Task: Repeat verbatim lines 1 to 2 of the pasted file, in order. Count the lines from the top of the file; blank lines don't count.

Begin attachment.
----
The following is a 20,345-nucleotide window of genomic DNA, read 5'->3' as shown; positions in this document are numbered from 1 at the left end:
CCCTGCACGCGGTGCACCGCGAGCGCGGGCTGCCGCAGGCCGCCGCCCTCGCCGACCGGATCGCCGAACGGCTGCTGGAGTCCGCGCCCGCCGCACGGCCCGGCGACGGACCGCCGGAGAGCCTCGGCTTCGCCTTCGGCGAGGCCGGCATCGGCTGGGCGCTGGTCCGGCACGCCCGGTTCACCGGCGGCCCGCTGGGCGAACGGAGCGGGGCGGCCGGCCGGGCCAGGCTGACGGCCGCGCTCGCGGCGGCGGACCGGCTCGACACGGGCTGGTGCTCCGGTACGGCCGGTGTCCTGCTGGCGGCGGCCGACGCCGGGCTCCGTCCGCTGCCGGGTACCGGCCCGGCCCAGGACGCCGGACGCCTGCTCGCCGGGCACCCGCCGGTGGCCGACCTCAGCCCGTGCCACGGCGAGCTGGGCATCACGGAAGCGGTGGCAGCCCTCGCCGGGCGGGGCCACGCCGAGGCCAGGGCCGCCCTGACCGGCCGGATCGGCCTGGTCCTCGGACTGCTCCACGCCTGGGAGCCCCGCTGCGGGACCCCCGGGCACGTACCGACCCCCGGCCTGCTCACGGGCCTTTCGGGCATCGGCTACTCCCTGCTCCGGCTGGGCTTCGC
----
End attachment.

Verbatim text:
The following is a 20,345-nucleotide window of genomic DNA, read 5'->3' as shown; positions in this document are numbered from 1 at the left end:
CCCTGCACGCGGTGCACCGCGAGCGCGGGCTGCCGCAGGCCGCCGCCCTCGCCGACCGGATCGCCGAACGGCTGCTGGAGTCCGCGCCCGCCGCACGGCCCGGCGACGGACCGCCGGAGAGCCTCGGCTTCGCCTTCGGCGAGGCCGGCATCGGCTGGGCGCTGGTCCGGCACGCCCGGTTCACCGGCGGCCCGCTGGGCGAACGGAGCGGGGCGGCCGGCCGGGCCAGGCTGACGGCCGCGCTCGCGGCGGCGGACCGGCTCGACACGGGCTGGTGCTCCGGTACGGCCGGTGTCCTGCTGGCGGCGGCCGACGCCGGGCTCCGTCCGCTGCCGGGTACCGGCCCGGCCCAGGACGCCGGACGCCTGCTCGCCGGGCACCCGCCGGTGGCCGACCTCAGCCCGTGCCACGGCGAGCTGGGCATCACGGAAGCGGTGGCAGCCCTCGCCGGGCGGGGCCACGCCGAGGCCAGGGCCGCCCTGACCGGCCGGATCGGCCTGGTCCTCGGACTGCTCCACGCCTGGGAGCCCCGCTGCGGGACCCCCGGGCACGTACCGACCCCCGGCCTGCTCACGGGCCTTTCGGGCATCGGCTACTCCCTGCTCCGGCTGGGCTTCGC